This is something I have found to be true. It's their view of situations and what it teaches them that speaks to me the most.
For instance, remember when you were younger, how often times kids would get in to it, and argue and fight with each other. Usually it was their best friends and people they would play with everyday that they would fight with. It seemed to always be over something petty and stupid and they would have a disagreement and shout "I'm not your friend anymore!"(or "I'm not your brother anymore", like my 4yr old likes to say to his brothers, as if thats something he can undo). Children tend to get in these type of dispute with each other all the time, but the next day everything is always fine again. The very next day they are back playing as if the dispute never exsisted. Especially if their is no parent involvement, because we can sometimes escalate minor situations. However, to the kids everything is fine. As if the phrase "I'm not your friend has only a 5 hours limit. I tell my oldest son all the time, when he gets into arguments with his friends that they will be buddys tomarrow. At the time he's thinking "yeah right!" Yet the next day things don't seem so bad anymore. This can become irritating to some adults, but their is one aspect of this that I love about kids. This is almost like a teachable moment for us. It's in these situations where you see the heart of children. They are willing to let go of something and not hold on to grudges. Somewhere along the lines we loose this ability as adults. We allow petty, minor, little things to control our relationships and in some cases our lives. Children get upset, they lash out even by cutting ties with the friendship, but the next day begins a new day for them. As adults we go through years of anger and grudge before even realizing we're holding a grudge. How would it be if each day was new for us as adults? How many frienships and relationships have been ruined over things that mean nothing. Often times after years of being mad, we don't even remember why we were mad in the first place.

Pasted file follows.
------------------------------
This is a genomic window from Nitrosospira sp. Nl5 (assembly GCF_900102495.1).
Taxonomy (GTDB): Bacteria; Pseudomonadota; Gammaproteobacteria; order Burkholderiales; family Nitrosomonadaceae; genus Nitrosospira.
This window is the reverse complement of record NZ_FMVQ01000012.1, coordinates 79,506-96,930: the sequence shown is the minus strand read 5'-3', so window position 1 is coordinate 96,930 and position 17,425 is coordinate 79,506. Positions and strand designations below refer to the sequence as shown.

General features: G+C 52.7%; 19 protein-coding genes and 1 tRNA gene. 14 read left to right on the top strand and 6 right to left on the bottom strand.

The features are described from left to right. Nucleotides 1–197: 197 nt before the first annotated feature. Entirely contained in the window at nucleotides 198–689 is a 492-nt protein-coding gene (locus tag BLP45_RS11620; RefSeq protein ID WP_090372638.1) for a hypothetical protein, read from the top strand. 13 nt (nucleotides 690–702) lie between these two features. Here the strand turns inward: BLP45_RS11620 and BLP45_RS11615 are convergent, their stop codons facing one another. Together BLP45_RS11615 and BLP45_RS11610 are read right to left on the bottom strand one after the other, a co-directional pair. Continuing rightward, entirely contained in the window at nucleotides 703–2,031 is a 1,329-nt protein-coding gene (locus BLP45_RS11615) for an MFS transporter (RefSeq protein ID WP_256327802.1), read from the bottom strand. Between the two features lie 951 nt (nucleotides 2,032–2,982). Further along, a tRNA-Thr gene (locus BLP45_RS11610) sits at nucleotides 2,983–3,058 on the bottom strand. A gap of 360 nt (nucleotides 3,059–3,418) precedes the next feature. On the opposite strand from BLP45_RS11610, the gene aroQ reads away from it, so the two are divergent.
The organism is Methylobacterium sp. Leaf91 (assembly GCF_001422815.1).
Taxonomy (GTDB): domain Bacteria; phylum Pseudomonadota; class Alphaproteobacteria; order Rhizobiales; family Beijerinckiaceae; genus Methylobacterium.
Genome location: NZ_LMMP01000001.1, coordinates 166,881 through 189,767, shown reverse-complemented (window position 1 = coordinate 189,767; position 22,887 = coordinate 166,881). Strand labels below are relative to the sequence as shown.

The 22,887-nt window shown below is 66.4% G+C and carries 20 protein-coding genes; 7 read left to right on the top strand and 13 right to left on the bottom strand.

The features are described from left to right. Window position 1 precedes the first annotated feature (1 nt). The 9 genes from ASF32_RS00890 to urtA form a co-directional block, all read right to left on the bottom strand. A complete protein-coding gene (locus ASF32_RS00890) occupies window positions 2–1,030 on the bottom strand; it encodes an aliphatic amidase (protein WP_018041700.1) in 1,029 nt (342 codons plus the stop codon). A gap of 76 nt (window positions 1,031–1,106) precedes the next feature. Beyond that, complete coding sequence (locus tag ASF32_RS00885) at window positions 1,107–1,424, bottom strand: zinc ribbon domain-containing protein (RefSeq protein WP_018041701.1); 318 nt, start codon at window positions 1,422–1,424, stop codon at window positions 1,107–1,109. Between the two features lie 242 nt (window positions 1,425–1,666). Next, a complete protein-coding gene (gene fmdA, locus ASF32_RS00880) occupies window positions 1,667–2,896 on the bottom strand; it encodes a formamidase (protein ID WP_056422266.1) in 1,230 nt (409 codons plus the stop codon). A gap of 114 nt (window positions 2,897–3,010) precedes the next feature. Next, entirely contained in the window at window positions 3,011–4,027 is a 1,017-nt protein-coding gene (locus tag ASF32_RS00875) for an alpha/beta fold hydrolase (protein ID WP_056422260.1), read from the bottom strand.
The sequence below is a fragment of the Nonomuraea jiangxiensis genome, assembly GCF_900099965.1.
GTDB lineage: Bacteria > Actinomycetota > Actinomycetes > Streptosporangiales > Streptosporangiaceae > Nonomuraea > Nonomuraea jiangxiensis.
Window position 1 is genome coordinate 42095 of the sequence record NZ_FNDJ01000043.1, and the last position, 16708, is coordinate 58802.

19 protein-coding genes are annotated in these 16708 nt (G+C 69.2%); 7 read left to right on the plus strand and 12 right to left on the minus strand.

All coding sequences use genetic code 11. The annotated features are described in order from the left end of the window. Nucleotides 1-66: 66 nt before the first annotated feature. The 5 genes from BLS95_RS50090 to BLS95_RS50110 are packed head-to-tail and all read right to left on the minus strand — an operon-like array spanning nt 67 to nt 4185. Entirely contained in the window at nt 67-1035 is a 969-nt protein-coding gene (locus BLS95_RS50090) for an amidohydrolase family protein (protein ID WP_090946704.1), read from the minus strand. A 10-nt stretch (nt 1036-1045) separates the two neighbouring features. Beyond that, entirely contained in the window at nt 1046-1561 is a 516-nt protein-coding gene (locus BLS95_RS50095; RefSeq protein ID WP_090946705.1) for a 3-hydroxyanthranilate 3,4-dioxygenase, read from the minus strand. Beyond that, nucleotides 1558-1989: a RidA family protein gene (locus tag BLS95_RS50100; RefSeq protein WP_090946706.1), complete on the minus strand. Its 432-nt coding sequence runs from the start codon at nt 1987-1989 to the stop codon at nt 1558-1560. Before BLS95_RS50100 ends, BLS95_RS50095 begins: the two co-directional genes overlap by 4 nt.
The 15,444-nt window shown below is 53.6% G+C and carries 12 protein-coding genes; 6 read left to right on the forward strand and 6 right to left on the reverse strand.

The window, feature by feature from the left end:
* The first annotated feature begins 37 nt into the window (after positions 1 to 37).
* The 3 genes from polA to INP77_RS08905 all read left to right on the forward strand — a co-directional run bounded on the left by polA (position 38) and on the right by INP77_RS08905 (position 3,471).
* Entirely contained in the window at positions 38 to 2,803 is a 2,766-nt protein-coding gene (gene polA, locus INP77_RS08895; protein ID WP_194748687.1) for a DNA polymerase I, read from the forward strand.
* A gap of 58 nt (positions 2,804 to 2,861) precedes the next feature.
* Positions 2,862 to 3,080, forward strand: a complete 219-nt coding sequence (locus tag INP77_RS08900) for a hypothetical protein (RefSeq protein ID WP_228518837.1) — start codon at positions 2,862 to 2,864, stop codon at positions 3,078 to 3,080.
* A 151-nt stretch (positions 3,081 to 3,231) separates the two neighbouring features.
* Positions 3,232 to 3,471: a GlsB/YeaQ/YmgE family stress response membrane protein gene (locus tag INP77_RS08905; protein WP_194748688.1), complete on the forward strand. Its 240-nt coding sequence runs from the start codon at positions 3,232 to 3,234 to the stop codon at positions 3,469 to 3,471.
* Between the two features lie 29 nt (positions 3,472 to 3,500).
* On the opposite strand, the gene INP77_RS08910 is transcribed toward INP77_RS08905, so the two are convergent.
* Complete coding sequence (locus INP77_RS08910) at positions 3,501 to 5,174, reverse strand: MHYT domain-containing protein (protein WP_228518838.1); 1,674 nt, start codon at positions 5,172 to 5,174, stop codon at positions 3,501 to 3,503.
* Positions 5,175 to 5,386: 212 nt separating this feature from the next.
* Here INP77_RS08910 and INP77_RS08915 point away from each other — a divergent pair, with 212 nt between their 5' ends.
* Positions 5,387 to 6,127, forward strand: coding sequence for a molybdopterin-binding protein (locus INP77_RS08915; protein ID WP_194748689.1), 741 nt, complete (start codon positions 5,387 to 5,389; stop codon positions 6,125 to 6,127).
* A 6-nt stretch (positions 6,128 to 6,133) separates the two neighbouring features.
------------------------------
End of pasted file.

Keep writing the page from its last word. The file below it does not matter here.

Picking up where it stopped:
Note: If you don't remember why your mad at someone, then it's no point in being mad.
I've even noticed times where the anger would wear off, but we will re-kindle it in order to stay mad. This is most common amongst spouses and relationships with dating and even family. You try to hold on to anger because you feel you have that right. I've been there before. I admit it didn't get me far. Yet this is what you tell yourself, "I deserve to be mad, after what they did!" What you're really saying is, "I deserve to be held back from living my life and doing what it is I should be doing, because I'm to busy keeping track of my anger." Doesn't sound very smart does it? However there is something freeing about moving on and forgiving someone, even when they don't necessarily deserve it. It frees up your life to move on to much better things. I think that's why kids don't bother with grudges. It's too much work, they don't have time. Forgiving is weight lifting, especially if you have many people to forgive. We see it as giving them power or giving away power, but it's more like gaining power for much better things. Like my husband always says, "It's Nothing!" Well, you can use that saying too. Here is a saying my former pastor always used, Life is 10% what happens to you,90% how you respond.(-Thanks Pastor Forbes!). I love that saying, it's so true. How do you respond to your situation? Are you letting what happens to you be your 90%?
Access your relationships and see if you have any gudges that fall into the petty category. If so I encourage you to visit your childhood days and decide if your gonna let tomarrow be a new day. Remember "It's Nothing", unless of course you make it.
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